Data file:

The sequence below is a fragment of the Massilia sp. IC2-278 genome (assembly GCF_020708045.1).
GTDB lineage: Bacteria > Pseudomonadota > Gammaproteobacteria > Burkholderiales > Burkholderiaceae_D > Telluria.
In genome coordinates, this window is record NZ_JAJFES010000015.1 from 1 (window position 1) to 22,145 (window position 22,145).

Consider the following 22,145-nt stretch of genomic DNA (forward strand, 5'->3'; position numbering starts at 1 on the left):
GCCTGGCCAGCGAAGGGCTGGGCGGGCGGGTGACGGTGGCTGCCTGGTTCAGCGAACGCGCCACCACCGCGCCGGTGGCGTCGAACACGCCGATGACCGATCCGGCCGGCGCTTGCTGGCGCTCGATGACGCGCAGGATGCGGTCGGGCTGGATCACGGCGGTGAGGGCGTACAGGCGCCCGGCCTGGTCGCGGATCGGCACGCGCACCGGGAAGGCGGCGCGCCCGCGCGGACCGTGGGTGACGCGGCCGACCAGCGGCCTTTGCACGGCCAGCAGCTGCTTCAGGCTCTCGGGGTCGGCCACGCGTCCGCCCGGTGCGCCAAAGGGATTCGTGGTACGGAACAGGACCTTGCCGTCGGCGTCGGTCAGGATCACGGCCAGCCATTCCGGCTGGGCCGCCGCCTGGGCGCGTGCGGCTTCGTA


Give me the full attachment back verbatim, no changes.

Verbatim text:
The sequence below is a fragment of the Massilia sp. IC2-278 genome (assembly GCF_020708045.1).
GTDB lineage: Bacteria > Pseudomonadota > Gammaproteobacteria > Burkholderiales > Burkholderiaceae_D > Telluria.
In genome coordinates, this window is record NZ_JAJFES010000015.1 from 1 (window position 1) to 22,145 (window position 22,145).

Consider the following 22,145-nt stretch of genomic DNA (forward strand, 5'->3'; position numbering starts at 1 on the left):
GCCTGGCCAGCGAAGGGCTGGGCGGGCGGGTGACGGTGGCTGCCTGGTTCAGCGAACGCGCCACCACCGCGCCGGTGGCGTCGAACACGCCGATGACCGATCCGGCCGGCGCTTGCTGGCGCTCGATGACGCGCAGGATGCGGTCGGGCTGGATCACGGCGGTGAGGGCGTACAGGCGCCCGGCCTGGTCGCGGATCGGCACGCGCACCGGGAAGGCGGCGCGCCCGCGCGGACCGTGGGTGACGCGGCCGACCAGCGGCCTTTGCACGGCCAGCAGCTGCTTCAGGCTCTCGGGGTCGGCCACGCGTCCGCCCGGTGCGCCAAAGGGATTCGTGGTACGGAACAGGACCTTGCCGTCGGCGTCGGTCAGGATCACGGCCAGCCATTCCGGCTGGGCCGCCGCCTGGGCGCGTGCGGCTTCGTA